Not everyone's Christmas is the whole happy family gathered round a Christmas tree. Sometimes it's two divorced dads raking through unhappy memories and cold gravy in a depressing room with no central heating. Welcome to Black Mirror: White Christmas (Channel 4), the seasonal special of Charlie Brooker's dystopian sci-fi series.
Black Mirror has recently been embraced in the States (both series were added to Netflix US this month) and this 90-minute special was a transatlantic two-hander. The English actor Rafe Spall played Potter and Mad Men star Jon Hamm was Matt, two workers at some arctic outpost, whose Christmas dinner framed the narrative for intertwined tales of technophobia. It was American vs Brit, or slick and charming vs awkward and tortured.
Matt recounted his time as a romantic "guru", using Google Glass-like technology implanted in the eye to give real-time pick-up advice to a timid client. When this client, Harry, crashed an office Christmas party, Matt saw through Harry's eyes and, disturbingly, he wasn't the only one. A chatroom-full of online voyeurs were also peeping in and offering their commentary. In another tale, the fastidious Greta (Oona Chaplin) had her psyche replicated in digital form. Matt then tortured the copy until she submitted to acting as Greta's super-efficient PA, fine-tuning the lighting, the morning toast and everything else to exact specifications. "It's slavery!" objected Potter, but Matt was more sanguine: "Most people would say: 'She's only made of code, she's not real – fuck her.'"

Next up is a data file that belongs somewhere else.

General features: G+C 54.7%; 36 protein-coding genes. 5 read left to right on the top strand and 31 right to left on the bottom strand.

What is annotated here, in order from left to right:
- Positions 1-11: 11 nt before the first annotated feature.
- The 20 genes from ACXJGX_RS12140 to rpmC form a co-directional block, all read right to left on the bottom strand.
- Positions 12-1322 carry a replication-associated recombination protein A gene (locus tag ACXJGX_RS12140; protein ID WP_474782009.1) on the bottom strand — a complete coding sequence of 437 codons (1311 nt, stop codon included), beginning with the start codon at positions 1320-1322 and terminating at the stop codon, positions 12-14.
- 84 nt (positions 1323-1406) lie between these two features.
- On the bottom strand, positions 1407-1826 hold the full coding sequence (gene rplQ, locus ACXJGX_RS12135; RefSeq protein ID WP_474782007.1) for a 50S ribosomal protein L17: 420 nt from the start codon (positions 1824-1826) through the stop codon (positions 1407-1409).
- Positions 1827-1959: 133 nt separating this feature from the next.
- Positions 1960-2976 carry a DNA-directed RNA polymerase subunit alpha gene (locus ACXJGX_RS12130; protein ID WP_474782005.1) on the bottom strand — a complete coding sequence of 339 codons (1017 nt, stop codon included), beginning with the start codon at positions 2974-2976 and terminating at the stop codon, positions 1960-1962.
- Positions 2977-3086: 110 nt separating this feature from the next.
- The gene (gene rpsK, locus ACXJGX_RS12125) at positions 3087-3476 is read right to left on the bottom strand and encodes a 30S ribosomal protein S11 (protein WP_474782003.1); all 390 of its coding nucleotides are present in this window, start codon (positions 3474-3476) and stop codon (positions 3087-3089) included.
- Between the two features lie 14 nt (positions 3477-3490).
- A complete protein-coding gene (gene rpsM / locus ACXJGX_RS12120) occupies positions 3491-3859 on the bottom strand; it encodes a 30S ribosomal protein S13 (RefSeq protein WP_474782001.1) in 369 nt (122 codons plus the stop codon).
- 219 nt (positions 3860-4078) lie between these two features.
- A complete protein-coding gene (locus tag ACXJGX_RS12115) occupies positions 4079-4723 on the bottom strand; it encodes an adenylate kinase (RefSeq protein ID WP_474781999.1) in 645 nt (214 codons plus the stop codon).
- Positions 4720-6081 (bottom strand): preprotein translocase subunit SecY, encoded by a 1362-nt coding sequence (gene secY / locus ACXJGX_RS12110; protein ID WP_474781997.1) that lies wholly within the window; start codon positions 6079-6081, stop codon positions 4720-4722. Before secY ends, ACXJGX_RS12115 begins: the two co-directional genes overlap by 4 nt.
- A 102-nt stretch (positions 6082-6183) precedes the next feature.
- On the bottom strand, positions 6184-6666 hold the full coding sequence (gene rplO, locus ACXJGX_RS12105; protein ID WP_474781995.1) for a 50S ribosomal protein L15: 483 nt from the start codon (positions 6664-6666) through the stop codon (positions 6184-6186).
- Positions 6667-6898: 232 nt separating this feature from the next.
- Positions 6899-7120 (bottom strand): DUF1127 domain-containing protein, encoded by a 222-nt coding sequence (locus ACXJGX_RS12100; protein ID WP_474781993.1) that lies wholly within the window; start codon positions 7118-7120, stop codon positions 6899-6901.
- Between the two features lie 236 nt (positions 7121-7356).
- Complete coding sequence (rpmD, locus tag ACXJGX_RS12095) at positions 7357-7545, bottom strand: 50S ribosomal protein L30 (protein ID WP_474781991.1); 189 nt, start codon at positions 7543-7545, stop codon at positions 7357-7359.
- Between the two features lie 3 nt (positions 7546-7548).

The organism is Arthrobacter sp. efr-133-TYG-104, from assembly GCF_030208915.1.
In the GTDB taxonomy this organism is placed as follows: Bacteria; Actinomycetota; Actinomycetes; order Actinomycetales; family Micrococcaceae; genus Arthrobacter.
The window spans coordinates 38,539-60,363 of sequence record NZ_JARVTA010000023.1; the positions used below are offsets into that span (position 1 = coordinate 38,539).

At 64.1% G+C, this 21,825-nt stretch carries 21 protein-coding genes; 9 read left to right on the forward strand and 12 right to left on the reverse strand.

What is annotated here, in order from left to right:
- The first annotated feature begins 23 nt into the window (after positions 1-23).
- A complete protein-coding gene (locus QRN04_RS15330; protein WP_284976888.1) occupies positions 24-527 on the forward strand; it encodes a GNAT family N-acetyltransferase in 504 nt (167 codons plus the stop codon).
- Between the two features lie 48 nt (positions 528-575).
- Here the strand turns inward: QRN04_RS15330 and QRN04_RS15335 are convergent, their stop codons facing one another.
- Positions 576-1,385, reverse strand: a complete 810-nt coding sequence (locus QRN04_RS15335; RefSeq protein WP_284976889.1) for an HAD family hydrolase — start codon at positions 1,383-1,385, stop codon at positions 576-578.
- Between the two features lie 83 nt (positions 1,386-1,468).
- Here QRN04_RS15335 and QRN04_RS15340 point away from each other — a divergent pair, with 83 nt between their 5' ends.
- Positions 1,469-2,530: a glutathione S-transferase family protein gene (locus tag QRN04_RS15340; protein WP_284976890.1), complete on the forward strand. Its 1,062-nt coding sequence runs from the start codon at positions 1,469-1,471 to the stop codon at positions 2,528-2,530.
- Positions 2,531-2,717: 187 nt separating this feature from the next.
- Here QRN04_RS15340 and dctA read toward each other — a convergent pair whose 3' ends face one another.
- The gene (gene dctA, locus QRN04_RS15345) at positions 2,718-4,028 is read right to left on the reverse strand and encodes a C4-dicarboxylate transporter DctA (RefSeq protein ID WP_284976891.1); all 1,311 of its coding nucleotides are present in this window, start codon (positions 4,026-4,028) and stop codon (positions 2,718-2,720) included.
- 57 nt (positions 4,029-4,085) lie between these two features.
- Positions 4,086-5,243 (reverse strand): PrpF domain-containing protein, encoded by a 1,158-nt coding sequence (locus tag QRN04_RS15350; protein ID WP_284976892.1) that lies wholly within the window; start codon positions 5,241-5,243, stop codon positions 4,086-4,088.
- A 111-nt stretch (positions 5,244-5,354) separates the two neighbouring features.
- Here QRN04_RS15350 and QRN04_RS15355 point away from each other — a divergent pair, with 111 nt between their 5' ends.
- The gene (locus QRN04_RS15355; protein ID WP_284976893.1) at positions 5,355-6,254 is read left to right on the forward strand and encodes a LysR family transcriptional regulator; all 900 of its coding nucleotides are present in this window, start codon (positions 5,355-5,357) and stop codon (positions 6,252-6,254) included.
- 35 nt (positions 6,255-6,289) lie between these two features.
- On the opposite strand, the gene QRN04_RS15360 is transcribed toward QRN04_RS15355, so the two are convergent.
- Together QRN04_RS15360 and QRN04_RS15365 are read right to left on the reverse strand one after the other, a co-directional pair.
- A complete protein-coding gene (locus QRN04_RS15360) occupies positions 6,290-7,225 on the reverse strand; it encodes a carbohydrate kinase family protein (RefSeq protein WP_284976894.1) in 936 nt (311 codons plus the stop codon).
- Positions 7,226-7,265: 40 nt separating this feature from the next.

The final third was where the stray details of these stories were neatly, nightmarishly tied up with a festive bow – although the ability to "block" people in real life, as you might on Facebook, actually sounded quite appealing. Still, if the all-too-plausible predictions didn't chill you to the bone, there was more; an eternity soundtracked by Wizzard's "I Wish It Could Be Christmas Everyday". Please God, nooooo!
Black Mirror is great on our technology culture, but also just great; well cast, expertly structured and genuinely unsettling. At a time of year when schmaltz usually covers the TV schedules like a snowdrift, this sidelong look at the state of humanity is all the more welcome.Reuse content